Western companies may have to pay a heavy price to leave Russia, said Eldar Murtazin, a leading analyst with the Mobile Research Group. According to preliminary estimates, compensation for fired employees, bonuses for partners, and other payments could cost Apple about $6 billion and Microsoft could spend $6.6 billion on this, not to mention lower profits and reduced investment in partnership projects. Western investors in the energy sector, such as Uniper, announced that they were pulling out of Russian assets. According to Natalya Malykh of Finam, this is not important for the Russian market because their shares can be bought by Chinese investors.
While Western companies are suspending their activities, Russian companies are hoping to take advantage of this situation and increase their market share. For example, clothing manufacturers rely on increased demand. I Am Studio owner Oleg Voronin told Izvestia that this situation was an opportunity for domestic businesses. According to him, people are interested in buying new things while Russian brands know how to produce quality products with unique designs. According to a retail chain employee, if Samsung and Apple left the market completely, their niche would be filled by cheap Chinese smartphones. He added that the same would happen with tablets and other electronics.
Deputy head of new car sales at Avilon Alexey Starikov told Izvestia that steadily increasing demand is expected for Chinese car brands that are actively developing in Russia. The international agencies Moody's, S&P and Fitch one after another downgraded Russia's sovereign credit rating from investment grade to pre-default level. The lowest C rating in foreign currency was assigned by Fitch on March 8.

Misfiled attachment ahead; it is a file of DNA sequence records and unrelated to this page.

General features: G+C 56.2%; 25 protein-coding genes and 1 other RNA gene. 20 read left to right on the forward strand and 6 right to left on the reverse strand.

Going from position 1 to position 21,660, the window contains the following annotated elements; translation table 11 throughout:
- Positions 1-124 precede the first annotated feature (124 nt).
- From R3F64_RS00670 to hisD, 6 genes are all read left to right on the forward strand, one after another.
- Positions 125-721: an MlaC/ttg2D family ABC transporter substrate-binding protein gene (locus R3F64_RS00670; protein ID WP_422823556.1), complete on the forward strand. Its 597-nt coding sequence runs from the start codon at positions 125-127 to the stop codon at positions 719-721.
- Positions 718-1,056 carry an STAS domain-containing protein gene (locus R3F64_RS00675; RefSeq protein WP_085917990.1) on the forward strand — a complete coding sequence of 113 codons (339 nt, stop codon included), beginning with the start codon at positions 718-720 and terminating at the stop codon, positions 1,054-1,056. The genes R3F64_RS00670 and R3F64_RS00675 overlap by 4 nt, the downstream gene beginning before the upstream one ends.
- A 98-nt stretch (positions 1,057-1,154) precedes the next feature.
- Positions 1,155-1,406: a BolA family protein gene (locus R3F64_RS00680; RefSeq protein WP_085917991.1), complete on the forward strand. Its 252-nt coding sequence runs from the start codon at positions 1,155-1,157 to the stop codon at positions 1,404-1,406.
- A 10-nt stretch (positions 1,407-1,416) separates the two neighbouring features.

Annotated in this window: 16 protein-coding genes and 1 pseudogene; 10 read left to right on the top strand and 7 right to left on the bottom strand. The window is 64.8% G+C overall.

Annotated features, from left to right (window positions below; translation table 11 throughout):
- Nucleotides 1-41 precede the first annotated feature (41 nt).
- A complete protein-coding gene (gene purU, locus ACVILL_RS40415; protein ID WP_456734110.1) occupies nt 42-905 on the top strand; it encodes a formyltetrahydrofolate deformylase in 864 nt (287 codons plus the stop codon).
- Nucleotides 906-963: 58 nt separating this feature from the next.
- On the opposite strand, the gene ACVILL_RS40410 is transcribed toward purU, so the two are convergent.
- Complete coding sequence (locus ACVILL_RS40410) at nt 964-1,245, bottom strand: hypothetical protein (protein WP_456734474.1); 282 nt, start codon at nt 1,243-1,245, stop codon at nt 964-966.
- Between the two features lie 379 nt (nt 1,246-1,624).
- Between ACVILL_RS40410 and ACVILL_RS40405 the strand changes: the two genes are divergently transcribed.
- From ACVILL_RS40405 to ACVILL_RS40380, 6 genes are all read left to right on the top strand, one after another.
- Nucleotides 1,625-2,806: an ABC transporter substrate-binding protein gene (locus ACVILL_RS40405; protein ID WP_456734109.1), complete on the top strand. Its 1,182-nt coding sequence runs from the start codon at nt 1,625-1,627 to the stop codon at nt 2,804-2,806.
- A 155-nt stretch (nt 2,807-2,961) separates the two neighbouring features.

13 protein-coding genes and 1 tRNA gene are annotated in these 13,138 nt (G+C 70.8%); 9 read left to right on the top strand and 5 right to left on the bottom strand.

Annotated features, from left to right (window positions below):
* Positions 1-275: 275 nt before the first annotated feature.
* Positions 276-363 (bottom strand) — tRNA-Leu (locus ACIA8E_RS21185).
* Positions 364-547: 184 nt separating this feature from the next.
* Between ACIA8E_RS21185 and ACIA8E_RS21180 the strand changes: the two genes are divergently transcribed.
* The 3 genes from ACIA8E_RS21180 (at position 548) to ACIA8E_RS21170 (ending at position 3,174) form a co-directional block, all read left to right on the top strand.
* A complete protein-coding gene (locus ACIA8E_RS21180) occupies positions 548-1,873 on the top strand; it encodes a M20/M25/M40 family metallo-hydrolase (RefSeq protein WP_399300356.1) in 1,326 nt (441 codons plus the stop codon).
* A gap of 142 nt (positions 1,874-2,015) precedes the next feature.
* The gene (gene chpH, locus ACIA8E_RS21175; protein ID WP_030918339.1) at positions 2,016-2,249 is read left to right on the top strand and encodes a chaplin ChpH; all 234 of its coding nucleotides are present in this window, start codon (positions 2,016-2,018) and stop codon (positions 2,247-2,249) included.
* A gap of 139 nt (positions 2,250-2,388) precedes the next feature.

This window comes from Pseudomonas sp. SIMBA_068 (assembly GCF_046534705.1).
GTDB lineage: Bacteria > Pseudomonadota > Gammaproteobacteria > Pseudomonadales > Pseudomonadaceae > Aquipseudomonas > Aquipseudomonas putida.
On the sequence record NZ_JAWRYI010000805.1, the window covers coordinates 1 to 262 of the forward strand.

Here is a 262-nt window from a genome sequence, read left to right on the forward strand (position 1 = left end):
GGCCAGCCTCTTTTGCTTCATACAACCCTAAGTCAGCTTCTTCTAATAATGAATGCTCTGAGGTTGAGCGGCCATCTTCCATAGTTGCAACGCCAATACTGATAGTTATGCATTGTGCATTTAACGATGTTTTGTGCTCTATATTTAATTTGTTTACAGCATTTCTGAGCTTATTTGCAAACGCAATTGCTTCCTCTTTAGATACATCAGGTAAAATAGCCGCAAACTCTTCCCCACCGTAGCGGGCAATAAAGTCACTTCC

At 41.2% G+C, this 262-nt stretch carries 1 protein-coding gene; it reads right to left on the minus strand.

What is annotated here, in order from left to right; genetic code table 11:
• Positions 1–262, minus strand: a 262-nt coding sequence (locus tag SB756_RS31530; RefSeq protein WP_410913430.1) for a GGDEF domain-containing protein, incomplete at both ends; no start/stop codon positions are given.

Earlier, S&P cut Russia's credit rating eight notches at once - from BB+ to CCC- with a negative outlook, while Moody's downgraded it six notches, from B3 to Ca with a negative outlook. Russia hasn't had a rating like this since 1998. The main intrigue at the moment is around the fulfillment of foreign currency obligations as part of Russia's national debt. The Central Bank can't use its money because of the sanctions, said Vladimir Bragin, director of financial markets and macroeconomic analysis at Alfa Capital.
Another issue is whether foreign investors will be willing to open a C account to receive payments, Elena Kozhukhova, an analyst with Veles Capital, pointed out. Head of Macroeconomic Analysis at Finam Olga Belenkaya thinks that now, compared to the 1998 default, Russia has all the economic and financial conditions to handle its debts without problems. However, due to the sanctions, the Ministry of Finance was unable to attract new external loans to refinance existing loans while most of the Central Bank's reserves were blocked while sanctions closed international transactions for many of Russia's largest banks.